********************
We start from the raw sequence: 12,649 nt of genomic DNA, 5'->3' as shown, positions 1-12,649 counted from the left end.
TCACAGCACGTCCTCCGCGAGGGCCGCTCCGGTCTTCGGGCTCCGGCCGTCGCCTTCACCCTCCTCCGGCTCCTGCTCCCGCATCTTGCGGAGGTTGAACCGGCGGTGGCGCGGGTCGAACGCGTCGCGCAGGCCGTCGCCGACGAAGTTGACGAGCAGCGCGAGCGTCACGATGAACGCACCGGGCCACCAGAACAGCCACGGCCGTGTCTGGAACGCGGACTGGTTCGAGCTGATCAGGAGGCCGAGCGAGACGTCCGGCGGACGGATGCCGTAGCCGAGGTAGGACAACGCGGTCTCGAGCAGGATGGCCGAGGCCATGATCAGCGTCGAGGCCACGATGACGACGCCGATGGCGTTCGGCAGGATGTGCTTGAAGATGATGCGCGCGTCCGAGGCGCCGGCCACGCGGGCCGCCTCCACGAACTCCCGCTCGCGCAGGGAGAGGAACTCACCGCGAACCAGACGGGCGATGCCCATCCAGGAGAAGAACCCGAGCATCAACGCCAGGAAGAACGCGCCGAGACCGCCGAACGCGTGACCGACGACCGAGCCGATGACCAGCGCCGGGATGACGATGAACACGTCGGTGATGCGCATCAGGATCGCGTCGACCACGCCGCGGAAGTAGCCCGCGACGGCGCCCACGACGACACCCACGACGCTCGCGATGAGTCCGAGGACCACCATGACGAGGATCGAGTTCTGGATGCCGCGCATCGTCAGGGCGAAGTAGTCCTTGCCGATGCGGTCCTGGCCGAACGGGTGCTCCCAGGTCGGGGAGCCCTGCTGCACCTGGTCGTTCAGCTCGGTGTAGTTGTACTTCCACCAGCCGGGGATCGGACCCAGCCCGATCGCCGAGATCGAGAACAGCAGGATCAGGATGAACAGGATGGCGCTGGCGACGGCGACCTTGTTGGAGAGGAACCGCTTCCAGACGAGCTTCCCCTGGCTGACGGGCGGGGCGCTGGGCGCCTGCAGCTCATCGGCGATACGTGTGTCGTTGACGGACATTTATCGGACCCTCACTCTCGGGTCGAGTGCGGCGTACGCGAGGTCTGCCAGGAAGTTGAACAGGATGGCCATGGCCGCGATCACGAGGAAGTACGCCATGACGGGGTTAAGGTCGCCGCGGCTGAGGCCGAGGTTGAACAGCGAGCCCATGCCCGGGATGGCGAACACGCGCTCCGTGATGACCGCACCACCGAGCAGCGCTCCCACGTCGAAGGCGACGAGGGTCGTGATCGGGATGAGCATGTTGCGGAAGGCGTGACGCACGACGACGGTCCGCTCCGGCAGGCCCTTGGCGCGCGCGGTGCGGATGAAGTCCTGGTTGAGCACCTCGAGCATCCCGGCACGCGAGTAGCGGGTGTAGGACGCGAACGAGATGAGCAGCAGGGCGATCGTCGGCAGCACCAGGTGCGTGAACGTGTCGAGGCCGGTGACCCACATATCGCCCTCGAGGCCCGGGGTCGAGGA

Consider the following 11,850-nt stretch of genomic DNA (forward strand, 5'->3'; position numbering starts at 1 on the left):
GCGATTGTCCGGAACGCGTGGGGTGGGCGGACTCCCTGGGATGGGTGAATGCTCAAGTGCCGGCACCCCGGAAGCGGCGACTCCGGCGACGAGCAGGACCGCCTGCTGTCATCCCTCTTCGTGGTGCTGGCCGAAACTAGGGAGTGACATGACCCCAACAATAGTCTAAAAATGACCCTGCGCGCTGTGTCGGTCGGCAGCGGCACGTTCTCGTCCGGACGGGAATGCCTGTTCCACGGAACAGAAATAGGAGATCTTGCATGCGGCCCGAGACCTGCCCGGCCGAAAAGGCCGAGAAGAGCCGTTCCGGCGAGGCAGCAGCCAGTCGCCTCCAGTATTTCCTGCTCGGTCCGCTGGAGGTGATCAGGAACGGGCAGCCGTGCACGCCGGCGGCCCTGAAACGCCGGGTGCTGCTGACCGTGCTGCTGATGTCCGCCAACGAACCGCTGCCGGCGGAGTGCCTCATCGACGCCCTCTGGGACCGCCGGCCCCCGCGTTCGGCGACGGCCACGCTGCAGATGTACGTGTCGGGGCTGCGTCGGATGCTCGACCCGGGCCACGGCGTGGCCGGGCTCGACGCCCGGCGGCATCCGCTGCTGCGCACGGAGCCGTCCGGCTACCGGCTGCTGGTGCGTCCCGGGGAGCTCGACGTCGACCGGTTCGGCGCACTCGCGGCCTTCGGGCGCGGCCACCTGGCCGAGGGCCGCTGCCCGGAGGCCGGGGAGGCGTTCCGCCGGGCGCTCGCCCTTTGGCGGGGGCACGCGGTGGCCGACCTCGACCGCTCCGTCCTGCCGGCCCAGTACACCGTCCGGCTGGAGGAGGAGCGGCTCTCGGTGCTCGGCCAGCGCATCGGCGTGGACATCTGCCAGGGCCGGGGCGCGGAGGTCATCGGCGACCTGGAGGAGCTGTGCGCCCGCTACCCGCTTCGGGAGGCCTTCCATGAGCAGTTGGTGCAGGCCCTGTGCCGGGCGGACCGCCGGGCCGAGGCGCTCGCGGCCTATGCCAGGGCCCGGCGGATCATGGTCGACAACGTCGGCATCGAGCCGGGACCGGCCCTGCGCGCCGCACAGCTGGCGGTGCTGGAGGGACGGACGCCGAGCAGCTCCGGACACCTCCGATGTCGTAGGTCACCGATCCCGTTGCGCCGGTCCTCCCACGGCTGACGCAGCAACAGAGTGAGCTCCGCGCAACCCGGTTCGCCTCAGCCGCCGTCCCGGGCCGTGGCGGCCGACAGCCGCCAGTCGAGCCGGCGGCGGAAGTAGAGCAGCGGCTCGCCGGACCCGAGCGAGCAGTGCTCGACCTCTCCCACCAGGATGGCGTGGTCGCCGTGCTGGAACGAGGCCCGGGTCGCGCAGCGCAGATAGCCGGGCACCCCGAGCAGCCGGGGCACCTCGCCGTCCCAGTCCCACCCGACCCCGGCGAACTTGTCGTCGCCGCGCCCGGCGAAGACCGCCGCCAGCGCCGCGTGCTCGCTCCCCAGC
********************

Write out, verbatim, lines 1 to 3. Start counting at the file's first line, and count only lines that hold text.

We start from the raw sequence: 12,649 nt of genomic DNA, 5'->3' as shown, positions 1-12,649 counted from the left end.
TCACAGCACGTCCTCCGCGAGGGCCGCTCCGGTCTTCGGGCTCCGGCCGTCGCCTTCACCCTCCTCCGGCTCCTGCTCCCGCATCTTGCGGAGGTTGAACCGGCGGTGGCGCGGGTCGAACGCGTCGCGCAGGCCGTCGCCGACGAAGTTGACGAGCAGCGCGAGCGTCACGATGAACGCACCGGGCCACCAGAACAGCCACGGCCGTGTCTGGAACGCGGACTGGTTCGAGCTGATCAGGAGGCCGAGCGAGACGTCCGGCGGACGGATGCCGTAGCCGAGGTAGGACAACGCGGTCTCGAGCAGGATGGCCGAGGCCATGATCAGCGTCGAGGCCACGATGACGACGCCGATGGCGTTCGGCAGGATGTGCTTGAAGATGATGCGCGCGTCCGAGGCGCCGGCCACGCGGGCCGCCTCCACGAACTCCCGCTCGCGCAGGGAGAGGAACTCACCGCGAACCAGACGGGCGATGCCCATCCAGGAGAAGAACCCGAGCATCAACGCCAGGAAGAACGCGCCGAGACCGCCGAACGCGTGACCGACGACCGAGCCGATGACCAGCGCCGGGATGACGATGAACACGTCGGTGATGCGCATCAGGATCGCGTCGACCACGCCGCGGAAGTAGCCCGCGACGGCGCCCACGACGACACCCACGACGCTCGCGATGAGTCCGAGGACCACCATGACGAGGATCGAGTTCTGGATGCCGCGCATCGTCAGGGCGAAGTAGTCCTTGCCGATGCGGTCCTGGCCGAACGGGTGCTCCCAGGTCGGGGAGCCCTGCTGCACCTGGTCGTTCAGCTCGGTGTAGTTGTACTTCCACCAGCCGGGGATCGGACCCAGCCCGATCGCCGAGATCGAGAACAGCAGGATCAGGATGAACAGGATGGCGCTGGCGACGGCGACCTTGTTGGAGAGGAACCGCTTCCAGACGAGCTTCCCCTGGCTGACGGGCGGGGCGCTGGGCGCCTGCAGCTCATCGGCGATACGTGTGTCGTTGACGGACATTTATCGGACCCTCACTCTCGGGTCGAGTGCGGCGTACGCGAGGTCTGCCAGGAAGTTGAACAGGATGGCCATGGCCGCGATCACGAGGAAGTACGCCATGACGGGGTTAAGGTCGCCGCGGCTGAGGCCGAGGTTGAACAGCGAGCCCATGCCCGGGATGGCGAACACGCGCTCCGTGATGACCGCACCACCGAGCAGCGCTCCCACGTCGAAGGCGACGAGGGTCGTGATCGGGATGAGCATGTTGCGGAAGGCGTGACGCACGACGACGGTCCGCTCCGGCAGGCCCTTGGCGCGCGCGGTGCGGATGAAGTCCTGGTTGAGCACCTCGAGCATCCCGGCACGCGAGTAGCGGGTGTAGGACGCGAACGAGATGAGCAGCAGGGCGATCGTCGGCAGCACCAGGTGCGTGAACGTGTCGAGGCCGGTGACCCACATATCGCCCTCGAGGCCCGGGGTCGAGGA

Consider the following 11,850-nt stretch of genomic DNA (forward strand, 5'->3'; position numbering starts at 1 on the left):